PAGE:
Dad retires from teaching stick shift to teenagers
Amazing. Both my daughters drive stick-shift cars competently.
Such a wonderful sense of fatherly accomplishment.
Now, I will not fear if either daughter is on a cross-country trip with some future boyfriend suddenly incapacitated by bad Mexican food in his old, rusty, red Chevy Camaro with a manual transmission. They will be able to slide behind the wheel before the zombies emerge at night in some creepy abandoned town off the main highway.
What a relief!
Bianka, 16, is the latest skilled motorist in the family. Her big sister, Kalia, 20, drives a 2015 Subaru Forester with a manual transmission. So Bianka, naturally, also wanted a stick-shift car. Unexpectedly, I inherited a 2007 Chevy Cobalt with manual transmission last year. And when I showed her a photo of the sporty two-door coupe collecting dust in California, she had to have it.
First, though, I had to teach her to drive on my little black 2013 Honda Fit, with automatic transmission. When I offered to give her the Honda, she said, “No way. It’s ugly.” But the older, grayish blue Cobalt spoke to her. So I had to clean it out, replace the brakes, and drive it to Fort Collins from San Diego. Fortunately, it didn’t break down going across the sizzling Mojave Desert or over the precarious Vail Pass.
Once Bianka passed the driving test for her license in an automatic, it was time to teach her all the mysteries of a manual transmission.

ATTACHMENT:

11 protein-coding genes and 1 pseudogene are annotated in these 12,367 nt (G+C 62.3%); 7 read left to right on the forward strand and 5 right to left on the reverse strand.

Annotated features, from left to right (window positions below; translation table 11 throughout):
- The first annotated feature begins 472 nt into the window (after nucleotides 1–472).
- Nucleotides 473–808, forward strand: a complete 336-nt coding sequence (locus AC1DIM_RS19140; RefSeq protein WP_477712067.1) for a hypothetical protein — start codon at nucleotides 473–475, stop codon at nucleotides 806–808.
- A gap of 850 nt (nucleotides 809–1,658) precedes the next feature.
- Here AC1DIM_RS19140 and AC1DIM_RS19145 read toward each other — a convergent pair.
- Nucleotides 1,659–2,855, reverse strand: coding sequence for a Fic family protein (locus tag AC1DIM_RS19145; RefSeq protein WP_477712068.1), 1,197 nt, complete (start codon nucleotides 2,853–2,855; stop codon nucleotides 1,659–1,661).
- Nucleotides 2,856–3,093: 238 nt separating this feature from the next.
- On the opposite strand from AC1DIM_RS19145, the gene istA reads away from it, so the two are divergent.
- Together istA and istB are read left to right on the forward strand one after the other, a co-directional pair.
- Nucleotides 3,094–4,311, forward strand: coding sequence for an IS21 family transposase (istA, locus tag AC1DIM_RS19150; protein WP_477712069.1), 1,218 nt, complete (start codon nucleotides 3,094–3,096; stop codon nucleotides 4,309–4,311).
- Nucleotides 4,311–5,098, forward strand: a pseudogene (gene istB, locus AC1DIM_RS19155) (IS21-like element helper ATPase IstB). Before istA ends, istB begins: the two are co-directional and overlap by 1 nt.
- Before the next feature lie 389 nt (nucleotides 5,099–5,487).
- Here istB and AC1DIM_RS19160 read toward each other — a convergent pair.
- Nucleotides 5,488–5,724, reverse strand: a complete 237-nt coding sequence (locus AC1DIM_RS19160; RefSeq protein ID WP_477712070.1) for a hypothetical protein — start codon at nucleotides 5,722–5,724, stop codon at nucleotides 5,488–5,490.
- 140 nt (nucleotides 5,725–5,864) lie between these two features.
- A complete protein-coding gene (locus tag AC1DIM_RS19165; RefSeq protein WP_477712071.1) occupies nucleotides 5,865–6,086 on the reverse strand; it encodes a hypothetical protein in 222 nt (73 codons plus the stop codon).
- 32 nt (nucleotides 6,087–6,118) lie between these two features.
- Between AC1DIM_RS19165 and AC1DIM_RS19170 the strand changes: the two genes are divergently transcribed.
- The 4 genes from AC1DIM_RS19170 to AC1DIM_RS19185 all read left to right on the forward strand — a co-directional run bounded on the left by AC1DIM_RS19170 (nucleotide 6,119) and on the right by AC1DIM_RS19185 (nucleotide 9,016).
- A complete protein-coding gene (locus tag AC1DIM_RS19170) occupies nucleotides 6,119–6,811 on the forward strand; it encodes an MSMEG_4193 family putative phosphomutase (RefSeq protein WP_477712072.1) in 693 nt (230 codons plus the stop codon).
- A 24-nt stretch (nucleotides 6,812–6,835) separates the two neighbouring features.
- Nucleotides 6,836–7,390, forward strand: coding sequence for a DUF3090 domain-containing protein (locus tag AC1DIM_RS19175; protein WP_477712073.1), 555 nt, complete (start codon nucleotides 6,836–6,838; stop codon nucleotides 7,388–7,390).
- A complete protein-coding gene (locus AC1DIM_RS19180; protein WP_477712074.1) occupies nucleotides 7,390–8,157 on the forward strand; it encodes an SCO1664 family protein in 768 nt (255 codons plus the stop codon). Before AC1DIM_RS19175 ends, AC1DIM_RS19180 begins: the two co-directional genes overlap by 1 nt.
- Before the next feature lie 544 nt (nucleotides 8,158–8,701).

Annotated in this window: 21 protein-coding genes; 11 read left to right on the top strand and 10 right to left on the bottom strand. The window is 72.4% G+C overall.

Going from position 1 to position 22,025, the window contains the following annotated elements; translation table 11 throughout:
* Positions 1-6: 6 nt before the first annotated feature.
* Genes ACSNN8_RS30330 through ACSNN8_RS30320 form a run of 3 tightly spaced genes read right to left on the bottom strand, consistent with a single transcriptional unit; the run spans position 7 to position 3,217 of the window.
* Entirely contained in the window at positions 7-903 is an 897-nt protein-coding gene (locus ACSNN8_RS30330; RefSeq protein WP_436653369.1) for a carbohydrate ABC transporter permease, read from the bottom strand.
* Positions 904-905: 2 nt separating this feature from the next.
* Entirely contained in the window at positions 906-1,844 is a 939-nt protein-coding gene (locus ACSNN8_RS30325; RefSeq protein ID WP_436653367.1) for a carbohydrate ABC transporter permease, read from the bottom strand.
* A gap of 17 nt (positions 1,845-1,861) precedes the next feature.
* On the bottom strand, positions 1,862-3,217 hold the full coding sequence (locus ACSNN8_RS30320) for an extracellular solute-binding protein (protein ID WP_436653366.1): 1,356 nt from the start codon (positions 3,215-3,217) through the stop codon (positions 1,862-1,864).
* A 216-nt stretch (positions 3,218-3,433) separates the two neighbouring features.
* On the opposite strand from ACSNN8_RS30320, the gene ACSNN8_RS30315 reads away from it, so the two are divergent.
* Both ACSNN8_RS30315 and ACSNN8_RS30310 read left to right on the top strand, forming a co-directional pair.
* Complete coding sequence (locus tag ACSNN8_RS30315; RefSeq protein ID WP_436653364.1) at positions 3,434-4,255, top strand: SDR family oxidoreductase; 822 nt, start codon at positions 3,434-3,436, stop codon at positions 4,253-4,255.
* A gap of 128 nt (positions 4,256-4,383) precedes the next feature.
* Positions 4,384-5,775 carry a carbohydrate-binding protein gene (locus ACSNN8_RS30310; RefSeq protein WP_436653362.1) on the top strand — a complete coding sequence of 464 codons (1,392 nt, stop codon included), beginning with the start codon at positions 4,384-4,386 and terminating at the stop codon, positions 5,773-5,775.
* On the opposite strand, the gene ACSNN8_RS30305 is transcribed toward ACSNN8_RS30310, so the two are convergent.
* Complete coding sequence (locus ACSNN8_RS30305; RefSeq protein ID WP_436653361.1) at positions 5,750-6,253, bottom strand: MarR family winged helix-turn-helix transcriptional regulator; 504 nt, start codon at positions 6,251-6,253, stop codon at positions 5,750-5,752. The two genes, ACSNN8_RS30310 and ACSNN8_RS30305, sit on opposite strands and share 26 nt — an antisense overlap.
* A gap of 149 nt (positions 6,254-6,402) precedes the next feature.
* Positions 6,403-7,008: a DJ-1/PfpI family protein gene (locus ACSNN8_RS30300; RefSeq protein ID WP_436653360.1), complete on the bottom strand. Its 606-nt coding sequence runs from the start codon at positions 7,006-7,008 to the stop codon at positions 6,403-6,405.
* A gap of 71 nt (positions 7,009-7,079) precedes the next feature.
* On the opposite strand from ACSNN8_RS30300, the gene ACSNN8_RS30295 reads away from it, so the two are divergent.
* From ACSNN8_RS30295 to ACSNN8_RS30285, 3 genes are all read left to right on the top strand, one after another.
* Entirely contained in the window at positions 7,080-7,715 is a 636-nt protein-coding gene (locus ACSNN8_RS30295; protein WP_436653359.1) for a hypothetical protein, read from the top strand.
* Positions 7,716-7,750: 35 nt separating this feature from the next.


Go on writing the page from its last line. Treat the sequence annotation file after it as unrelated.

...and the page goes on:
Anyone who has ever trained someone on stick-shift knows that it is not a pleasant experience. I warned both daughters that whatever I shouted at them would not be personal. “Yelling is a requirement to teach stick-shift,” I reassured them.
I must have taught Kalia well, because when it was time to get her a car, she fell in love with the red Forester with manual transmission. We later discovered it also had a nifty feature called hill assist, which helps hold the car in place when getting it started on a hill.
For Bianka, the Colbalt has no such fancy gizmo. Heck, it doesn’t even have power windows or door locks. So, besides the usual teaching of the shifting process in an empty school parking lot on evenings and weekends, I had to work up the courage to let Bianka drive up a few small hills in a nearby neighborhood. At stops, the car would start to roll back, I would scream, Bianka would get scared, and pedestrians would stare. “She’s learning to drive stick-shift,” I’d shout out the window with a strained smile. The hills got a little larger until finally Bianka said the lessons were too stressful.
“I’m going to avoid all hills, forever,” she said, firmly. And after months of regularly driving solo to school and around town, Bianka still avoids hills. When she wants to go to Horsetooth Reservoir with her friends, she bums a ride with someone else.
I wonder how many thousands it would cost to add the hill assist feature to the old Cobalt.
Kris Kodrich teaches journalism at Colorado State University. He is no longer available to teach stick shift to teenagers.
Kris Kodrich is a journalism professor at Colorado State University.